I think that Wenders is perhaps the poor man’s Fassbinder. He clearly has many similar abilities: this film has some absolutely spectacular (and ballsy) shots in it, and has a pretty great sound design, both things Fassbinder was also extremely adept at. But where Fassbinder grabbed you with his very human dramas – despite his characters sometimes being so eccentric as to be unlikable – Wenders’ films seem to almost always lack the kind of compelling – and often difficult – stories that Fassbinder liked to tell. And this is as true of this film, where Wenders gives us a story about…angels.
Now, I don’t know if it’s just because of my complete lack of interest in a supposed alternate reality or what, but frankly I just can’t relate to immortals. I can’t relate to transvestites and transsexuals either, but at least they are human beings. Wenders gives us angels that are vaguely human but obviously not human in important ways. Leaving aside the question of whether beings from a reality greater than our own would resemble human beings, we are still left with pretty boring angels who merely yearn to be human. Being human myself, I have problems empathizing with such characters, despite the beauty of the shots. Without these characters, the story – such as it is – lacks any kind of pull.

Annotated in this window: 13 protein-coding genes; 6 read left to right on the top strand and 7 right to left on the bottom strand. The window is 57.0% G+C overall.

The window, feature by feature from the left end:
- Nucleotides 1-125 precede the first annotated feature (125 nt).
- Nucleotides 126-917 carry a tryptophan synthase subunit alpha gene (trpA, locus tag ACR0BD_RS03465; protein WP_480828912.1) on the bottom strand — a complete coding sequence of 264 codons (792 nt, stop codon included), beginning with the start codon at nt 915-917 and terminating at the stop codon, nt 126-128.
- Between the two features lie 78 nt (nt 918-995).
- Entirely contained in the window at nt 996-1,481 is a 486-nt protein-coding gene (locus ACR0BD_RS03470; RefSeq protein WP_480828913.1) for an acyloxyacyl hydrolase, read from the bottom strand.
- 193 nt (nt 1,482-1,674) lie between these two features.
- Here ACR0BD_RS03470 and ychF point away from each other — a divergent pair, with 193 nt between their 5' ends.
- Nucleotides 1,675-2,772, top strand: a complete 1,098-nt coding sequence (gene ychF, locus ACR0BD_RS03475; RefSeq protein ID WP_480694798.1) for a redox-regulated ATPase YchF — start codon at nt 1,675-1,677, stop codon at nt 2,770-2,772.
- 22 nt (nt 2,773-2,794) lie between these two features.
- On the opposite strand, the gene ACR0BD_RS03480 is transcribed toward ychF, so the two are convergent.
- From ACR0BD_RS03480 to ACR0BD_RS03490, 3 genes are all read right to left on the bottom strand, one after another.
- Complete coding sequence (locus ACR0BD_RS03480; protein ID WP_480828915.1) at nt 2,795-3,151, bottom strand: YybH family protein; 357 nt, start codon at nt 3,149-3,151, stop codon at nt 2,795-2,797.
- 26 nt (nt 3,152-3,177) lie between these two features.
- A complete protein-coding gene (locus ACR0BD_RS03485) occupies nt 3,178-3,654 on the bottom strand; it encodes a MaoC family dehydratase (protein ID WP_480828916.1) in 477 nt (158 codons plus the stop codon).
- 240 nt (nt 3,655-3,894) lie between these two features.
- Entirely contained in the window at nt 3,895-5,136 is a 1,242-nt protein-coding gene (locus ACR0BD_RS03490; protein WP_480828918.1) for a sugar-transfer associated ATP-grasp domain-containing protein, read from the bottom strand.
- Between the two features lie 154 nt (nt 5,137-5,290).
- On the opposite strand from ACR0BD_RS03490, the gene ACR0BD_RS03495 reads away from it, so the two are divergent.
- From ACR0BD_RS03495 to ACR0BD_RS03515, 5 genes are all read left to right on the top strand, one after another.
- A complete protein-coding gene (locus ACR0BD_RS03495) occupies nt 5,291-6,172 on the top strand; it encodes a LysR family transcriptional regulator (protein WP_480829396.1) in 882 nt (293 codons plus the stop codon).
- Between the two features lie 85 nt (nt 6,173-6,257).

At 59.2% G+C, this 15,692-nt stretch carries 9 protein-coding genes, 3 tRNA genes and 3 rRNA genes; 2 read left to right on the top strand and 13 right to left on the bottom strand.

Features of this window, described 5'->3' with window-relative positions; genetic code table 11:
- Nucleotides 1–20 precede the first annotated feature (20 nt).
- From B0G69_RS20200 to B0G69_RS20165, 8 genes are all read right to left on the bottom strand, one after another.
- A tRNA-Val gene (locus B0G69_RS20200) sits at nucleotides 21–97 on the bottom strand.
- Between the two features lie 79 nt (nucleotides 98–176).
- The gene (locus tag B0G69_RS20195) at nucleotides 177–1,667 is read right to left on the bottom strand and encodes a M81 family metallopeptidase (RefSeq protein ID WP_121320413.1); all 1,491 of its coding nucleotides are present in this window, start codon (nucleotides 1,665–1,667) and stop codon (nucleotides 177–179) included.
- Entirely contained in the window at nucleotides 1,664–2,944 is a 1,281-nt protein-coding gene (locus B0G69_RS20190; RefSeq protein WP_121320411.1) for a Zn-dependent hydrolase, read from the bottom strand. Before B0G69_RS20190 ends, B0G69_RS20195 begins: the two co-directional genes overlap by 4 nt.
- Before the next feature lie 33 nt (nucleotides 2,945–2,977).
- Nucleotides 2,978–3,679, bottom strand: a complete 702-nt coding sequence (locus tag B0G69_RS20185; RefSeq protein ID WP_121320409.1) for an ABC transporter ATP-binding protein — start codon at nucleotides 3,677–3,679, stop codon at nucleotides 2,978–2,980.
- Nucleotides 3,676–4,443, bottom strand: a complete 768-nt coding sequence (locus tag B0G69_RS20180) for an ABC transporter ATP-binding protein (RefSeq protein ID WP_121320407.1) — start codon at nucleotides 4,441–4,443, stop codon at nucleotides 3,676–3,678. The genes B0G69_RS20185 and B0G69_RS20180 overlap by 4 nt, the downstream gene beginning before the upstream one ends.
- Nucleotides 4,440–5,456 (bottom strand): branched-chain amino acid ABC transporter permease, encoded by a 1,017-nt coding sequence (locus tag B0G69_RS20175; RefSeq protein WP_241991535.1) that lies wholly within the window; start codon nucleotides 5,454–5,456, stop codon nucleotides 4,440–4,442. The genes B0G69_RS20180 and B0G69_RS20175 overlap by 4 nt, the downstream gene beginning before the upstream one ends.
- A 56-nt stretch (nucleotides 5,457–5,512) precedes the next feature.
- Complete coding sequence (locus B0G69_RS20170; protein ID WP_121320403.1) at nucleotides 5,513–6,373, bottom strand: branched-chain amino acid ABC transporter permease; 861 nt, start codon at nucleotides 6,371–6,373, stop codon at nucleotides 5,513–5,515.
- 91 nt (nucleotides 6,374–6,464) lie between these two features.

The second major issue is his pacing: it takes a very long time for the story to start and though I get the idea of that – he is trying to set up the monotony of the angels’ existence, no doubt – it seems like it could be a little more compelling, a little better paced. The bigger pacing issue comes with the climax. I love the Bad Seeds, but I don’t really see how hearing them perform two songs is necessary to the film, already very deliberately paced.
I must say I generally enjoyed the Peter Falk angle, tehehe… until I found out his true nature, and then I sighed and resigned myself to admiring aspects of this movie but generally not liking it very much.